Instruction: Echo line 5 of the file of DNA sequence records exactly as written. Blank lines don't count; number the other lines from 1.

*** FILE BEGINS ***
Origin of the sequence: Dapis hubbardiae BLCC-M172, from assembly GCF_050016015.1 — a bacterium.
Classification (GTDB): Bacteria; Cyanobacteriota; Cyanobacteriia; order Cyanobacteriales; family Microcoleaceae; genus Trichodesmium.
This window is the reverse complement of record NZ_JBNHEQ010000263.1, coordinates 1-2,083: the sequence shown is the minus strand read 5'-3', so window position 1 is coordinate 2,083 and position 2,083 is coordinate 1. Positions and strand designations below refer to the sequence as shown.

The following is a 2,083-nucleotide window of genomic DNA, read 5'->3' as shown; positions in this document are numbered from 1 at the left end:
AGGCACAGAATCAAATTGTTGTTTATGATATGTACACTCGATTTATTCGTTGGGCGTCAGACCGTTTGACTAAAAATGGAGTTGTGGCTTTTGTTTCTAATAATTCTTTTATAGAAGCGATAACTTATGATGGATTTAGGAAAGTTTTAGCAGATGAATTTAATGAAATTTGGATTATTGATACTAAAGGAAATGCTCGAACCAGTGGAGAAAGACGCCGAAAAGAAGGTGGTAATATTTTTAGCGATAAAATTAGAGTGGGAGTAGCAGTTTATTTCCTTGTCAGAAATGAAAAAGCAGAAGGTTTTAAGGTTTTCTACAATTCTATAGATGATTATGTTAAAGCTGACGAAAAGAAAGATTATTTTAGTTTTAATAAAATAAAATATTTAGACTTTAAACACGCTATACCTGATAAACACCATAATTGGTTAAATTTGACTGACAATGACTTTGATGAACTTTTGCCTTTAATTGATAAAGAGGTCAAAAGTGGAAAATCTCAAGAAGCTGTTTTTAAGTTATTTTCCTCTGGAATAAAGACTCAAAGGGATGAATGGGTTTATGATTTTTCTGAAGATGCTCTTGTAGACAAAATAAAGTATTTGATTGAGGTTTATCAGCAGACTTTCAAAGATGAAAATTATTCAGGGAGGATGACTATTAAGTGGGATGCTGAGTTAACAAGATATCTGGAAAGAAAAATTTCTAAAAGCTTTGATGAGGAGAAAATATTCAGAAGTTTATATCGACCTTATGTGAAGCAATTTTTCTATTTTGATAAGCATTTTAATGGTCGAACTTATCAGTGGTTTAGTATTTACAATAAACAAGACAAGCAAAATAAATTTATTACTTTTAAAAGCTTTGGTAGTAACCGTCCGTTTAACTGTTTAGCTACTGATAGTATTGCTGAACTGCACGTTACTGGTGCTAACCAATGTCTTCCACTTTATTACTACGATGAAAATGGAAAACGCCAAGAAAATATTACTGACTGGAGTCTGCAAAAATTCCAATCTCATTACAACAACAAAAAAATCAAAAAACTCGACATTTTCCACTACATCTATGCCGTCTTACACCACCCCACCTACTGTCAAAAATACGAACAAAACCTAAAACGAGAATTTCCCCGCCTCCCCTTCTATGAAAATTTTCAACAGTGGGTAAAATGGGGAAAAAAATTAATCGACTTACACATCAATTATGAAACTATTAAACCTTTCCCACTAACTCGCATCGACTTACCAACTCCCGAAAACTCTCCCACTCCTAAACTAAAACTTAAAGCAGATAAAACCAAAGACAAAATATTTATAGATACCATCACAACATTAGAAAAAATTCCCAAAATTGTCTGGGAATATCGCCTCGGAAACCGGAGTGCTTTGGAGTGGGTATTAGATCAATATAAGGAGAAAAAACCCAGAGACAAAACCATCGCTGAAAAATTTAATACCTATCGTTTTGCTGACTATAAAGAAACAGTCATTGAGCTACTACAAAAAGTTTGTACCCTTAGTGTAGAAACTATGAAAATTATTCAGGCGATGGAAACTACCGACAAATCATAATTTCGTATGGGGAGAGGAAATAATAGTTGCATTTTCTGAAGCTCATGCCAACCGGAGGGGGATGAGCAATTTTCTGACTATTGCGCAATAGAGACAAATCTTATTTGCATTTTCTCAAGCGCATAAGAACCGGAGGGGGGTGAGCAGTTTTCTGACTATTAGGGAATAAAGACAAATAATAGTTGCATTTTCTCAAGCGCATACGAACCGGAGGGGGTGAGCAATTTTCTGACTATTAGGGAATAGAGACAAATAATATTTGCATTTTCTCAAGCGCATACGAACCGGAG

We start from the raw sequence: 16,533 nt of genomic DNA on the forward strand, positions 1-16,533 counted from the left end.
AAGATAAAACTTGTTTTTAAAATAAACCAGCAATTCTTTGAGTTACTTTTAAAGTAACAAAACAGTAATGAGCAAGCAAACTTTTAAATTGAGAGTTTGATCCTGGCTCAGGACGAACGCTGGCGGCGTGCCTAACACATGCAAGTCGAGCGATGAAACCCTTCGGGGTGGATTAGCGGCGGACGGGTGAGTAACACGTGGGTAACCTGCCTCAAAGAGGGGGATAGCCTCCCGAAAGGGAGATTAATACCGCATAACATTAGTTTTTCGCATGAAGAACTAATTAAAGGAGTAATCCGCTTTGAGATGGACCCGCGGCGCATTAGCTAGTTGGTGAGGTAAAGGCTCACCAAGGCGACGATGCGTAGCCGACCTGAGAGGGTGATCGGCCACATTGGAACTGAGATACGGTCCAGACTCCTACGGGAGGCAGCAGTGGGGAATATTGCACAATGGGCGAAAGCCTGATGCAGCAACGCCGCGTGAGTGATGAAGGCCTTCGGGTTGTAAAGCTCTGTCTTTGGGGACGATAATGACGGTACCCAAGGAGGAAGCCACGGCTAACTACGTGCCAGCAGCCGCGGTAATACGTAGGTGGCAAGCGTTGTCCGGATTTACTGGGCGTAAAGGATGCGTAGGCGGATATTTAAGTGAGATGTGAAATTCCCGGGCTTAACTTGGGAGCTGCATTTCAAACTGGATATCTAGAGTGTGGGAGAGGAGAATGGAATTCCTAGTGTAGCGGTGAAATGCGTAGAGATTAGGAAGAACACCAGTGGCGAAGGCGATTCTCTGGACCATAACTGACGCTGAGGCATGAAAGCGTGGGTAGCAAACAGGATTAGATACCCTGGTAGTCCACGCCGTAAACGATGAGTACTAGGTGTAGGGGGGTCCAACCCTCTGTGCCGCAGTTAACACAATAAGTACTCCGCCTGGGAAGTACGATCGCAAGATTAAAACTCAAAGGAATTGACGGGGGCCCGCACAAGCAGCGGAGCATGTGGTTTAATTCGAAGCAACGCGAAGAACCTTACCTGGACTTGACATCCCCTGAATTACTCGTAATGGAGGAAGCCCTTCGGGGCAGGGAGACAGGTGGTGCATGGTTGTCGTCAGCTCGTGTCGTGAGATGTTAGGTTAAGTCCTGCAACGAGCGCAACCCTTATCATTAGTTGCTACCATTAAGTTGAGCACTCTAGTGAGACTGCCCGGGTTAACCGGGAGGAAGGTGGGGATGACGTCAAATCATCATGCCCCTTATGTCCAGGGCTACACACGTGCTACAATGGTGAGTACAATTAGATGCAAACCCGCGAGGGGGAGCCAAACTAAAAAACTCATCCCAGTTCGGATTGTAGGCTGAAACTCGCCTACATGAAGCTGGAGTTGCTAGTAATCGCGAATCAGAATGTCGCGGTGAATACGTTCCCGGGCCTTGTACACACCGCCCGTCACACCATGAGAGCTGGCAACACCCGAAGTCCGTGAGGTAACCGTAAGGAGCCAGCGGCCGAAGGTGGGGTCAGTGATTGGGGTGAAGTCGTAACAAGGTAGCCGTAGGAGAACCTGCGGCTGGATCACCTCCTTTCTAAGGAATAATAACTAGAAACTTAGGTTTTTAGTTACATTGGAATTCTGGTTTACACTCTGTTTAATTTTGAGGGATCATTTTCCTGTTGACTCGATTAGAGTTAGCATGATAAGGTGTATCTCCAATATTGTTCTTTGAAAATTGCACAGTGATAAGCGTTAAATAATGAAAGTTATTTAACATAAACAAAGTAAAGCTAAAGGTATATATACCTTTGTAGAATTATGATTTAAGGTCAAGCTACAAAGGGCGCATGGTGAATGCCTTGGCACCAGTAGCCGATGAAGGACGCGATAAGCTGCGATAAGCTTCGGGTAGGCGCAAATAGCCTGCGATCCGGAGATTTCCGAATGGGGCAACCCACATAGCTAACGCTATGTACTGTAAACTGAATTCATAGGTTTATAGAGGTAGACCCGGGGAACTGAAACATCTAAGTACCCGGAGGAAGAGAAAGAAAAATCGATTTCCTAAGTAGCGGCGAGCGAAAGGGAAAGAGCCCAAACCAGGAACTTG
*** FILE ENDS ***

AGGCACAGAATCAAATTGTTGTTTATGATATGTACACTCGATTTATTCGTTGGGCGTCAGACCGTTTGACTAAAAATGGAGTTGTGGCTTTTGTTTCTAATAATTCTTTTATAGAAGCGATAACTTATGATGGATTTAGGAAAGTTTTAGCAGATGAATTTAATGAAATTTGGATTATTGATACTAAAGGAAATGCTCGAACCAGTGGAGAAAGACGCCGAAAAGAAGGTGGTAATATTTTTAGCGATAAAATTAGAGTGGGAGTAGCAGTTTATTTCCTTGTCAGAAATGAAAAAGCAGAAGGTTTTAAGGTTTTCTACAATTCTATAGATGATTATGTTAAAGCTGACGAAAAGAAAGATTATTTTAGTTTTAATAAAATAAAATATTTAGACTTTAAACACGCTATACCTGATAAACACCATAATTGGTTAAATTTGACTGACAATGACTTTGATGAACTTTTGCCTTTAATTGATAAAGAGGTCAAAAGTGGAAAATCTCAAGAAGCTGTTTTTAAGTTATTTTCCTCTGGAATAAAGACTCAAAGGGATGAATGGGTTTATGATTTTTCTGAAGATGCTCTTGTAGACAAAATAAAGTATTTGATTGAGGTTTATCAGCAGACTTTCAAAGATGAAAATTATTCAGGGAGGATGACTATTAAGTGGGATGCTGAGTTAACAAGATATCTGGAAAGAAAAATTTCTAAAAGCTTTGATGAGGAGAAAATATTCAGAAGTTTATATCGACCTTATGTGAAGCAATTTTTCTATTTTGATAAGCATTTTAATGGTCGAACTTATCAGTGGTTTAGTATTTACAATAAACAAGACAAGCAAAATAAATTTATTACTTTTAAAAGCTTTGGTAGTAACCGTCCGTTTAACTGTTTAGCTACTGATAGTATTGCTGAACTGCACGTTACTGGTGCTAACCAATGTCTTCCACTTTATTACTACGATGAAAATGGAAAACGCCAAGAAAATATTACTGACTGGAGTCTGCAAAAATTCCAATCTCATTACAACAACAAAAAAATCAAAAAACTCGACATTTTCCACTACATCTATGCCGTCTTACACCACCCCACCTACTGTCAAAAATACGAACAAAACCTAAAACGAGAATTTCCCCGCCTCCCCTTCTATGAAAATTTTCAACAGTGGGTAAAATGGGGAAAAAAATTAATCGACTTACACATCAATTATGAAACTATTAAACCTTTCCCACTAACTCGCATCGACTTACCAACTCCCGAAAACTCTCCCACTCCTAAACTAAAACTTAAAGCAGATAAAACCAAAGACAAAATATTTATAGATACCATCACAACATTAGAAAAAATTCCCAAAATTGTCTGGGAATATCGCCTCGGAAACCGGAGTGCTTTGGAGTGGGTATTAGATCAATATAAGGAGAAAAAACCCAGAGACAAAACCATCGCTGAAAAATTTAATACCTATCGTTTTGCTGACTATAAAGAAACAGTCATTGAGCTACTACAAAAAGTTTGTACCCTTAGTGTAGAAACTATGAAAATTATTCAGGCGATGGAAACTACCGACAAATCATAATTTCGTATGGGGAGAGGAAATAATAGTTGCATTTTCTGAAGCTCATGCCAACCGGAGGGGGATGAGCAATTTTCTGACTATTGCGCAATAGAGACAAATCTTATTTGCATTTTCTCAAGCGCATAAGAACCGGAGGGGGGTGAGCAGTTTTCTGACTATTAGGGAATAAAGACAAATAATAGTTGCATTTTCTCAAGCGCATACGAACCGGAGGGGGTGAGCAATTTTCTGACTATTAGGGAATAGAGACAAATAATATTTGCATTTTCTCAAGCGCATACGAACCGGAG